In various places(12), people have talked about "Dinic's With Scaling" having $$$O(VElog(U))$$$ complexity, where U is the max edge capacity. However, in just as many places, people have cast doubt about this complexity or worried that this algorithm ends up being slower in practice(12).

I had the same doubts. In fact, a couple months ago I benchmarked Dinic's with scaling on some hard test cases and thought that Dinic's with/without scaling performed similarly.

As it turns out, I benchmarked it again yesterday and found that Dinic's with scaling definitely has significantly better asymptotic complexity (by a factor of V).

## Synthetic Benchmarking

I used the hard test case generator at 2 posted by ko_osaga here. The one posted at 1 creates a graph with only V edges and moreover, doesn't work for me... Notably, given a V, it generates a graph with V nodes and $$$O(V^2)$$$ edges.

The code I used was my own Dinic's implementation (originally from emaxx) found here. Notably, the `SCALING`

variable toggles between Dinic's with scaling and without. It's a small change, as you can see.

I ran the two code across a variety of input sizes, averaging across 10 runs, then taking the log of input size and times, plotting them in a where blue is the runtime of Dinic's without scaling and orange is the runtime of Dinic's with scaling. Since the important thing to look at is the slope of the line, I normalized the lines to start at the same point.

Fitting a linear regression to the points, we see that the slope of Dinic's without scaling is 3.204, while the slope of Dinic's with scaling is 1.93, which correspond to complexities of $$$O(V^3)$$$ and $$$O(V^2)$$$ respectively.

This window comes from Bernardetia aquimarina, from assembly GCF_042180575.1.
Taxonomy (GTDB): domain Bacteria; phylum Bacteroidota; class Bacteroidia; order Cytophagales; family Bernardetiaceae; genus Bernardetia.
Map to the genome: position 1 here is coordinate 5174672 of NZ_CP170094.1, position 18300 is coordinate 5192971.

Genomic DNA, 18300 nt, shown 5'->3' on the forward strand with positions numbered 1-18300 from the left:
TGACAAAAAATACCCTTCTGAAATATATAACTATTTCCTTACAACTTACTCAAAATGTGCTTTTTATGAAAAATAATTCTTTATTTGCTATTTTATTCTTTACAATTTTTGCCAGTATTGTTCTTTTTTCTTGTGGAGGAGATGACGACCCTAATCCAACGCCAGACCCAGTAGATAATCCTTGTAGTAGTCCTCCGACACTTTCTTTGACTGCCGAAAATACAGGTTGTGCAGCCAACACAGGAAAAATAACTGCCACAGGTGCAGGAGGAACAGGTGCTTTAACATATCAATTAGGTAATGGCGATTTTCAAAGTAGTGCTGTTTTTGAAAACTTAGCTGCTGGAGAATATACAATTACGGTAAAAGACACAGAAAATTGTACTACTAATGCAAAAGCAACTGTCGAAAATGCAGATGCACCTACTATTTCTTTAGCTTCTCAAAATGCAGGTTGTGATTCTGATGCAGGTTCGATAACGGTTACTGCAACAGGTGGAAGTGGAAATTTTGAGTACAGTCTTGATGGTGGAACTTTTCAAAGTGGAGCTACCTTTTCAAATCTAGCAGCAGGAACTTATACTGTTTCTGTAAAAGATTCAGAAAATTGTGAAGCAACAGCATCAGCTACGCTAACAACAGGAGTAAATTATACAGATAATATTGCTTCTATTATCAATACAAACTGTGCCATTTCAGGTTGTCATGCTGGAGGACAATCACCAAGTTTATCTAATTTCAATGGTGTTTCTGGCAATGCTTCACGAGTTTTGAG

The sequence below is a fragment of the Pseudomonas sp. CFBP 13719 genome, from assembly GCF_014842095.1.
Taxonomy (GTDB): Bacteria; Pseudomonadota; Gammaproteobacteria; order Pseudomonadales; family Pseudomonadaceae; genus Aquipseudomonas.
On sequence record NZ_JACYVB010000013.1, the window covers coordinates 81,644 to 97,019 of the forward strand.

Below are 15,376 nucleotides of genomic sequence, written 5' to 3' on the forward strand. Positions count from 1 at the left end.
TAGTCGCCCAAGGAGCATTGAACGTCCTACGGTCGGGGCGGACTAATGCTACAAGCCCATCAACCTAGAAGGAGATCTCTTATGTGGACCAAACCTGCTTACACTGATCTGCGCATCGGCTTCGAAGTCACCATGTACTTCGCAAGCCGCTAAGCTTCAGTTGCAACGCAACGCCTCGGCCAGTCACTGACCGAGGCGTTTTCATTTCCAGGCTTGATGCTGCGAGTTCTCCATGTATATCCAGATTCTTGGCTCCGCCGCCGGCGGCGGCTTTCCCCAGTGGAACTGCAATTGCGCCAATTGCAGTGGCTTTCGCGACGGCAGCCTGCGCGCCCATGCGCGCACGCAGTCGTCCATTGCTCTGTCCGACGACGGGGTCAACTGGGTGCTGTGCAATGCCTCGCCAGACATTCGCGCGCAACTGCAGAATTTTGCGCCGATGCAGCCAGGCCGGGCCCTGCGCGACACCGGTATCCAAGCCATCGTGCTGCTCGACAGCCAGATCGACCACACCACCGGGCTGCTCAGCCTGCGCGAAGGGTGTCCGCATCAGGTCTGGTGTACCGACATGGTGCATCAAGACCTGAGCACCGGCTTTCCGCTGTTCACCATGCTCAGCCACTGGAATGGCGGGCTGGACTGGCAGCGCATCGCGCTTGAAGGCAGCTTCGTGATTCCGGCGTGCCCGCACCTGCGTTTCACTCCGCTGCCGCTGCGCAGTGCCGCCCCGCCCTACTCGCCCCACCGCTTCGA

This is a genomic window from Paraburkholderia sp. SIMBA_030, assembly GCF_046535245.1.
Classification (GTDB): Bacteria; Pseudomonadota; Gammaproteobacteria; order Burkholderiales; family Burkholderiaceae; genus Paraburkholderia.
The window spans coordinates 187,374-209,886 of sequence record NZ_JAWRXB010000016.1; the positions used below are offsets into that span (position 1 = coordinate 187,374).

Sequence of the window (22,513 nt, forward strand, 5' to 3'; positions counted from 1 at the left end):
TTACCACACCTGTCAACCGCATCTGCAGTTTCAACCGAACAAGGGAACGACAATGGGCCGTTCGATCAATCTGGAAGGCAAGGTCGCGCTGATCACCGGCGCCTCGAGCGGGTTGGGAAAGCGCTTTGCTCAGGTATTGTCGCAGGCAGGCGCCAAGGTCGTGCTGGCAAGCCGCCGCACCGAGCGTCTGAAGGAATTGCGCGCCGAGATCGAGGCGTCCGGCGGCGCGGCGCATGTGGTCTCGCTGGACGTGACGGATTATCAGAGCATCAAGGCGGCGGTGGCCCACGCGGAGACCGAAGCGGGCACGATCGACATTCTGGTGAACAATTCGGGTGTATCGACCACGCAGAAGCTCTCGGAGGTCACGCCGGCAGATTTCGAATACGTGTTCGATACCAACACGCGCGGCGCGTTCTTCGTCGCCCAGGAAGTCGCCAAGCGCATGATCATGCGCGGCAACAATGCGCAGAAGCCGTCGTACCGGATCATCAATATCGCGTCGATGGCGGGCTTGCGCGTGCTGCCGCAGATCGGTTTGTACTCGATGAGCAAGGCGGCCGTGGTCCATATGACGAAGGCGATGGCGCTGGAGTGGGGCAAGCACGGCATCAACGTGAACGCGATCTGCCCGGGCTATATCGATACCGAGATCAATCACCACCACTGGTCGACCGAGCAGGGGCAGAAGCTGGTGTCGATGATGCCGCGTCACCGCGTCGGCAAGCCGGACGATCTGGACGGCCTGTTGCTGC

In terms of actual runtime, here are some numbers on specific sizes.

## Benchmarking on Problems

There are 3 flow problems, I benchmarked on — SPOJ FASTFLOW, (VNSPOJ FASTFLOW)[https://vn.spoj.com/problems/FFLOW/), and a Chinese LOJ Flow Problem (it's intended to solve this problem with Highest Label Preflow Push, which has $$$O(V^2\sqrt{E})$$$ complexity).

Also, to vouch for my implementation, here's some benchmarks with other implementations :^) Mine (to enable scaling change the SCALING boolean), Emaxxs dinic,LOJ fastest (HLPP, the fastest submission on the Chinese flow problem). As I was doing these benchmarks I realized the LOJ submission is actually faster than mine on all of my benchmarks :'(. It is substantially longer than my implementation though :^)

SPOJ (V<=5000, E<=3e4)

Mine: 0.04

Emaxx Dinic: 0.11

Mine w/ scaling: 0.27

LOJ fastest: 0.00

VNSPOJ (V<=5000, E<=3e4, harder test cases):

Mine: TLE

Emaxx dinic: TLE

Mine w/ scaling: 0.00

LOJ fastest: 0.00

LOJ (V<=1200, E<=120000):

Mine: 56 points

Mine w/ scaling: 88 points

Emaxx dinic: 44 points

LOJ fastest: AC, 1176 ms total, #1 on leaderboard

Synthetic Test(N=2000, E=4e6):

Mine: 66.56

Emaxx dinic: 247.40

Mine w/ scaling: 0.14

LOJ fastest: 0.10

Number of non-whitespace characters:

Mine: 1164

Emaxx dinic: 1326

LOJ fastest: 2228

## Conclusions:

First off, HLPP seems to be superior to Dinic's in terms of runtime, so perhaps the real lesson is that people should be using HLPP. Also, I hope to provide a solid well-tested implementation of Dinic's with scaling that people can use. Other than that, however, I hope it's clear that Dinic's with scaling really does have a significant improvement in runtime (approximately a factor of V), and that translates to significantly better performance on real problems.

PS: If anyone has a flow implementation they think is better than mine, I'd like to see it :^)